After the initial technical work of installing the hardware had been completed, the next phase was the testing by Capita technicians and C2k staff. A team descended on the school and tested every element of the system – inside and out – to ensure that the new system was ready to go for Monday morning. A quarter of our hall genuinely did look like Mission Control as banks of monitors were flickering away beneath our large screen at the back of the hall. I regret not taking a photograph!
Clean and Simple
The login screen for MySchool is well laid out but also customisable so I can set the layout to suit the school. By far the biggest surprise will be for teachers is the ‘Start’ button! Unlike Windows8, there actually is one but there are no programmes behind it! Everything is driven by the ‘MyApps’ that is accessed from the front of the MySchool Login page! Culture shock awaits! it will take a bit of time for users to get into the habit of accessing their programmes from the ‘MyApps’ but once you have it in mind, I feel that it should become second nature.
As yet, I need to find out about installing your own programmes onto the PCs and where they will be accessible from. However, this is the reason why being on a pilot is good – you can ask the questions, give the feedback and, hopefully, see the results.
It seems clear that a lot of thinking has gone into the layout of the screens and their accessibility. As well as this, the level of access to sites has also been given a lot of thought. As ‘Network Manager’ I can set permissions for sites – including Social Media. However, this will, of course, cause some headaches for schools where there will need to be agreed policies on use (as with any work place). But, it is getting there. I found it intuitive and straight-forward. With a bit of technical support, I have even been able to embed the school’s Twitter feed into the teachers’ desktops – and give Tweeting rights if wanted.
Bear in mind, the world of Facebook, Twitter, YouTube et al didn’t exist when C2k got going and there was no provision in it at the time. This move indicates that there is a willingness to listen to schools and what they want – within reason, I suppose.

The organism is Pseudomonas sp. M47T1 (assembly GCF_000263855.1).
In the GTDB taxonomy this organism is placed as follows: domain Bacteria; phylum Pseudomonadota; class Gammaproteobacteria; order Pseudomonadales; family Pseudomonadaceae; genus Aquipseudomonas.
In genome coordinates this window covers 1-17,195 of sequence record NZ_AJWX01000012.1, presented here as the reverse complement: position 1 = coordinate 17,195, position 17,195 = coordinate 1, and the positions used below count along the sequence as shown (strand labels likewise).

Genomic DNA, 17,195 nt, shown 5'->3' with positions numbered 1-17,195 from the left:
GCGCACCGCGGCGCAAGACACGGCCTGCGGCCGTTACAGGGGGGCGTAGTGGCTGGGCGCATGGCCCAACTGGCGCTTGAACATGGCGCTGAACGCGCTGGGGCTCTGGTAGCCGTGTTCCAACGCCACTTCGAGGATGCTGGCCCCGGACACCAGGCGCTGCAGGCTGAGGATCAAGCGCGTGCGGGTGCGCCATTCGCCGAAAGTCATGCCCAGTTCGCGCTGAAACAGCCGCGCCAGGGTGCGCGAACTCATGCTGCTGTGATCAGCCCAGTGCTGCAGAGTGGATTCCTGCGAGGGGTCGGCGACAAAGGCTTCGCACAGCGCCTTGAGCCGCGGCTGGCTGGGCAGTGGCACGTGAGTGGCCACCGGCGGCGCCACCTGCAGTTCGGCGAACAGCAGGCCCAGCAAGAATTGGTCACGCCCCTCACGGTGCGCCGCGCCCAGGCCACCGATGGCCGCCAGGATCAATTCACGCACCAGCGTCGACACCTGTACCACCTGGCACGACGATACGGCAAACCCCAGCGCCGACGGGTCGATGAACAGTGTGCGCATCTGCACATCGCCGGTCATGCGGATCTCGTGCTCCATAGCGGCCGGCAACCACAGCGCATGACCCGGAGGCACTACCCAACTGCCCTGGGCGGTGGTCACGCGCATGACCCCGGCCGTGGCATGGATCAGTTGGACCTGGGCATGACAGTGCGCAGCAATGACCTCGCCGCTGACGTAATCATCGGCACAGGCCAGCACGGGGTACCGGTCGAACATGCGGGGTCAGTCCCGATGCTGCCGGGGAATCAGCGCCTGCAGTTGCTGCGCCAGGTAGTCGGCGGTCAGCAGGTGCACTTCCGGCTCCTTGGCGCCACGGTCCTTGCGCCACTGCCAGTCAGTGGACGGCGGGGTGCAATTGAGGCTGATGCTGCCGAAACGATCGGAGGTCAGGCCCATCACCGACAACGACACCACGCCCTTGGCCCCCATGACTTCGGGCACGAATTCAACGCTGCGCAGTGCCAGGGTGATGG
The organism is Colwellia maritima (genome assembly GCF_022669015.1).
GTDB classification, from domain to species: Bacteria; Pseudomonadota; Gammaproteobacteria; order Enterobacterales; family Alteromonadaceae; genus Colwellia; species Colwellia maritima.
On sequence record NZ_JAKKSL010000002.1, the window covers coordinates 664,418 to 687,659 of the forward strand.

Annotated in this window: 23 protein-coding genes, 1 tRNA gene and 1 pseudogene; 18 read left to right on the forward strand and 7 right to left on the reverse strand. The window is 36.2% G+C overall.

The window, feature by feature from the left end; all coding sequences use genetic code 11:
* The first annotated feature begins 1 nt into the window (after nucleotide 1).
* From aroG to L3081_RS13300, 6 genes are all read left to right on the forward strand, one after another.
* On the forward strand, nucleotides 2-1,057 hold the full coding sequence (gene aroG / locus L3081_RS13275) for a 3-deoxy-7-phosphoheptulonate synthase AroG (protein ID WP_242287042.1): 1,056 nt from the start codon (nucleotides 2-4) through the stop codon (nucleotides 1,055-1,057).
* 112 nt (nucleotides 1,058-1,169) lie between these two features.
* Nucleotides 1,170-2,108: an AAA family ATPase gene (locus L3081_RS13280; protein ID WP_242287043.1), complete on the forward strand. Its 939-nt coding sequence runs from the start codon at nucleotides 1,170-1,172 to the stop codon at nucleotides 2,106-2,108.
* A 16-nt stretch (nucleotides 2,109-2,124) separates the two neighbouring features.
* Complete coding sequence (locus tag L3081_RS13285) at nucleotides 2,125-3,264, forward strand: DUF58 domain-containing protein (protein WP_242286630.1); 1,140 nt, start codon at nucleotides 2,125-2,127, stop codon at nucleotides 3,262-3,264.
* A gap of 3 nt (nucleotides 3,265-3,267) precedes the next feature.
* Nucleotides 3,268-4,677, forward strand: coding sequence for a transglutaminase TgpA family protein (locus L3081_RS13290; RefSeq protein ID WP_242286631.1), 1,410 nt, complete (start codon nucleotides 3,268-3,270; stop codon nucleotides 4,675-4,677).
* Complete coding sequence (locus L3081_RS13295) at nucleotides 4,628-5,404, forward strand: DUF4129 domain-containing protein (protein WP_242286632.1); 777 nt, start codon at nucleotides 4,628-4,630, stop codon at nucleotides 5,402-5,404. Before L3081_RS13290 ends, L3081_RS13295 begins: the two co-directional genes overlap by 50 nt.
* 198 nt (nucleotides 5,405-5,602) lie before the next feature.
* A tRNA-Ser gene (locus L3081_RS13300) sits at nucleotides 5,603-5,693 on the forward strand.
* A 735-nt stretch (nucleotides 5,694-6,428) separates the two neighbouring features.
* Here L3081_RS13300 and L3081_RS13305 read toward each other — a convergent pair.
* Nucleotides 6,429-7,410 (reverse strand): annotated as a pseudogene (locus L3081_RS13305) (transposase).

Holy Grail of WiFi access
The MERU wireless seems to be working well. Logging in from external devices is something similar to accessing Starbucks’ system – connecting to the system, then entering C2k login details on a webpage. This, in turn, gives access to the WiFi for devices and there was a plethora of devices being tested! It’s not entirely complete yet – I know that there are some Android issues and my W8 phone wouldn’t work (I knowwwwwwwwwwwww) but iPads / iPhones and iPods were all happily chirping away. To be honest, the heart of the system is security for users and C2k so I can understand if there is a bit of a hoop to jump through.
To print from such devices, though, there needs to be a print server on the system for them to talk to – both Mac and PC – something I wasn’t aware off and will look into facilitating in school if I feel it can be justified. I wonder if wireless printers could be a future option?
As well as this, there is still lack of clarity regarding Games Consoles being able to access the system. As you may be aware, I am a great fan of Kodu but it won’t work on an XBOX360 if it doesn’t have an internet connection. Again, something that being on a pilot assists the team with – and can be looked at in the future.
Close your eyes and jump!
This is Sunday 15th September. Tomorrow, when the teachers all return to school and power up their new PCs and link to the Whiteboards, then the real story will unfold. I will keep this blog updated with snippets of information if it helps others in the process but, as I very vocally claimed on Friday night…
It works! It’s not perfect but, so far, it works!
Let’s hope it continues to do so!